"Actually," she says, "I fell in love with the place long before I fell in love with him. He was divorced with two grown sons and I was the only single woman there. We went for long walks. One day I said, 'Golly, I wish I could move here.' He said, 'Why don't you?' And I said, 'I could never leave the South. I can't leave everything I've ever known.' "

He invited her back to visit, to "see another season" out West. She brought the kids. They skied nearby at Big Sky, raved. After two years of flying back and forth, she decided to break it off.

"I felt it was dishonest to lead him on anymore," she says. "I knew I had roots I couldn't break." He asked her to marry him, saying, she recalls, " 'I can't give you what you've been used to, but if you marry me, I'll try to make you and your children the happiest people west of the Mississippi.' "

She said no. Schmook, 43, reminded her of her dreams of raising her children differently, and of her new writing career. But she told him she didn't have the courage to start over in an alien culture.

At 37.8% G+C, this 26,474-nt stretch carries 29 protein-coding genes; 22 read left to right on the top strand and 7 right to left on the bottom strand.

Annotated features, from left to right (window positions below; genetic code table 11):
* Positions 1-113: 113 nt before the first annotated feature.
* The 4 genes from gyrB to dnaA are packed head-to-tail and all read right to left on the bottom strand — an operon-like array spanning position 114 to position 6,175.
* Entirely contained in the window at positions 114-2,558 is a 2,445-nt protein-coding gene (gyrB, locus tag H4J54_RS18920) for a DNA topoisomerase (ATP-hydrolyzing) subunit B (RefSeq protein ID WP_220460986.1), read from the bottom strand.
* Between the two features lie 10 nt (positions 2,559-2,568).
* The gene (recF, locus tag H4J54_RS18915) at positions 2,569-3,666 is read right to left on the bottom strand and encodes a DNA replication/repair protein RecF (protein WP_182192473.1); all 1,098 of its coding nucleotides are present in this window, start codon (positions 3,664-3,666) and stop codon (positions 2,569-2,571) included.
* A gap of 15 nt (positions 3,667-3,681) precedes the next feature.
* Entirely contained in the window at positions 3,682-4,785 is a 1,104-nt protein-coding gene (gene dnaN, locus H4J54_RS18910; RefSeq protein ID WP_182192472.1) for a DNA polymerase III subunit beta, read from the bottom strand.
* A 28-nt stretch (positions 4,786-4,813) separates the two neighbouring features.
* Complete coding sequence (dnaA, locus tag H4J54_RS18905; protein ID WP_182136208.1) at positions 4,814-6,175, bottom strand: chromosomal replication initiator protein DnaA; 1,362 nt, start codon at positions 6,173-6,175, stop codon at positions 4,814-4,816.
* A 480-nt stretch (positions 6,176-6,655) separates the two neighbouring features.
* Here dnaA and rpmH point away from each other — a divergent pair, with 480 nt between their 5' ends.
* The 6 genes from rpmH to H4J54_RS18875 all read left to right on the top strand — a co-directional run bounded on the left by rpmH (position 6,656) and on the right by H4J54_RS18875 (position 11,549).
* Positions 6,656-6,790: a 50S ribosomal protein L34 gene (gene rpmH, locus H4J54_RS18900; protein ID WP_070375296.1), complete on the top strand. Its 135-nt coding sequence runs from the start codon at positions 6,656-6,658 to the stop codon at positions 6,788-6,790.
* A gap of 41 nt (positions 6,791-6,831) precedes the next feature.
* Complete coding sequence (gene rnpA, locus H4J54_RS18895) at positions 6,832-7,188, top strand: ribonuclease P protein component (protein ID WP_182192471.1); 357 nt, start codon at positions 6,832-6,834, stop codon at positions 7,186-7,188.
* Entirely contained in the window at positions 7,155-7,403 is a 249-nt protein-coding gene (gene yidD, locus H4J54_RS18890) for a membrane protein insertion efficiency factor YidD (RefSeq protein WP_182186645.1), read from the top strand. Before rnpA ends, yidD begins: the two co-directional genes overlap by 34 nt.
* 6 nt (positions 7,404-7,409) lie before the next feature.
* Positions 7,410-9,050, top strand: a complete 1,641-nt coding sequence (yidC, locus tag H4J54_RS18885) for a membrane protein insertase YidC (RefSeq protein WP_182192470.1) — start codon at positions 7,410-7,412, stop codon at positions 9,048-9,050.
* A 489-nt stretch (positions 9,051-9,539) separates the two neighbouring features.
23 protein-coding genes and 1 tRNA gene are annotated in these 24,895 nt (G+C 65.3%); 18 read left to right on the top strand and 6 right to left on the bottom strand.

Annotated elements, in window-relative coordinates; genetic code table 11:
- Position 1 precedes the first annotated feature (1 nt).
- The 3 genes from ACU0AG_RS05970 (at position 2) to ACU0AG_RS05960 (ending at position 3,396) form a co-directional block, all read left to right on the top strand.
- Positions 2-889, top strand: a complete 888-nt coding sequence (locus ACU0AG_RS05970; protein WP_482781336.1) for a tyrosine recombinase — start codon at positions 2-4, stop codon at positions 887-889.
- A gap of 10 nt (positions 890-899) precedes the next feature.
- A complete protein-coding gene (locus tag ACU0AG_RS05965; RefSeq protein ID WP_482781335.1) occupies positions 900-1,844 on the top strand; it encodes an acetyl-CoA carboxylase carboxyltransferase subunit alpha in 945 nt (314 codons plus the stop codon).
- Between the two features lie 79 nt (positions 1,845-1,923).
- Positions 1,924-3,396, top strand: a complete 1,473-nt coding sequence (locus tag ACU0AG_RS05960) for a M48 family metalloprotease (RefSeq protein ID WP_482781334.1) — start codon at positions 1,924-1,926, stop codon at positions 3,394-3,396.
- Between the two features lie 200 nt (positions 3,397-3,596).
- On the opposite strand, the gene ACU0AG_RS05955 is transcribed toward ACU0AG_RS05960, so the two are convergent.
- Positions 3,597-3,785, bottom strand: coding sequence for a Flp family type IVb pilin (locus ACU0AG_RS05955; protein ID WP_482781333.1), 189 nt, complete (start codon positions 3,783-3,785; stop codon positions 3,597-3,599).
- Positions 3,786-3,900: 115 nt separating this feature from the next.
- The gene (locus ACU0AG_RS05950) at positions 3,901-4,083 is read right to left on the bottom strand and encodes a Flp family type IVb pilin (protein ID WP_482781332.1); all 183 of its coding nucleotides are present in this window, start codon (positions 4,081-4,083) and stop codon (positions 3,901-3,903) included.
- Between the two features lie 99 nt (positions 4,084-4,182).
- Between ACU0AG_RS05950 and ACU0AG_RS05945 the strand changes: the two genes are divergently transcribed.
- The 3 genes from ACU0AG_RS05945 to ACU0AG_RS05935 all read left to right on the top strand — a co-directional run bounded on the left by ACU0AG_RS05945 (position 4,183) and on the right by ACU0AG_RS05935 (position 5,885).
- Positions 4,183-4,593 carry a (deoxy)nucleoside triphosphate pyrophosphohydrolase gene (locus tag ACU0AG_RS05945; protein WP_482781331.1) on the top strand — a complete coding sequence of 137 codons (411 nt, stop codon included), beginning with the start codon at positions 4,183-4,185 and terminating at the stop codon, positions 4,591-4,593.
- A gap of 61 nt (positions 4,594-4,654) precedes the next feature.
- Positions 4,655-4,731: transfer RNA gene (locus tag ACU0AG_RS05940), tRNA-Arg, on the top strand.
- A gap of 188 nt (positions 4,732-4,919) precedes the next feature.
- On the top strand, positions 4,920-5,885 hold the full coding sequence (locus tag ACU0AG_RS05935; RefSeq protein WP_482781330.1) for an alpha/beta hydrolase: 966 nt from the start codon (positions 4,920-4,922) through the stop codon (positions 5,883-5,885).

She remembers the scene: Fred's eyes filled with tears, and he said, "If you change your mind, you and your children will always have a home with me." No man had ever put it that way before. "It was so" -- she's hunting for the word -- "mature."

She flew home to contemplate her friends clinging to corporate ladders, their wives in hot pursuit of charity balls. An acquaintance committed suicide, another went belly-up in business. "Weird things were happening to people I'd known a long time," she says.

She phoned Fred. Two weeks had gone by since his proposal. "Forget all those stupid things I said, I didn't mean them, I want to marry you," she said.

She sold it all: Cordon Bleu cookbooks, a sofa of Haitian cotton, acrylic tables, sterling silver (tarnished gifts from her first marriage to the son of a famous cardiologist), white bamboo chairs, tweed skirts, Louis Vuitton bags and high-heel shoes ("couldn't wear them in the snow"). "I was going cowgirl all the way," she says.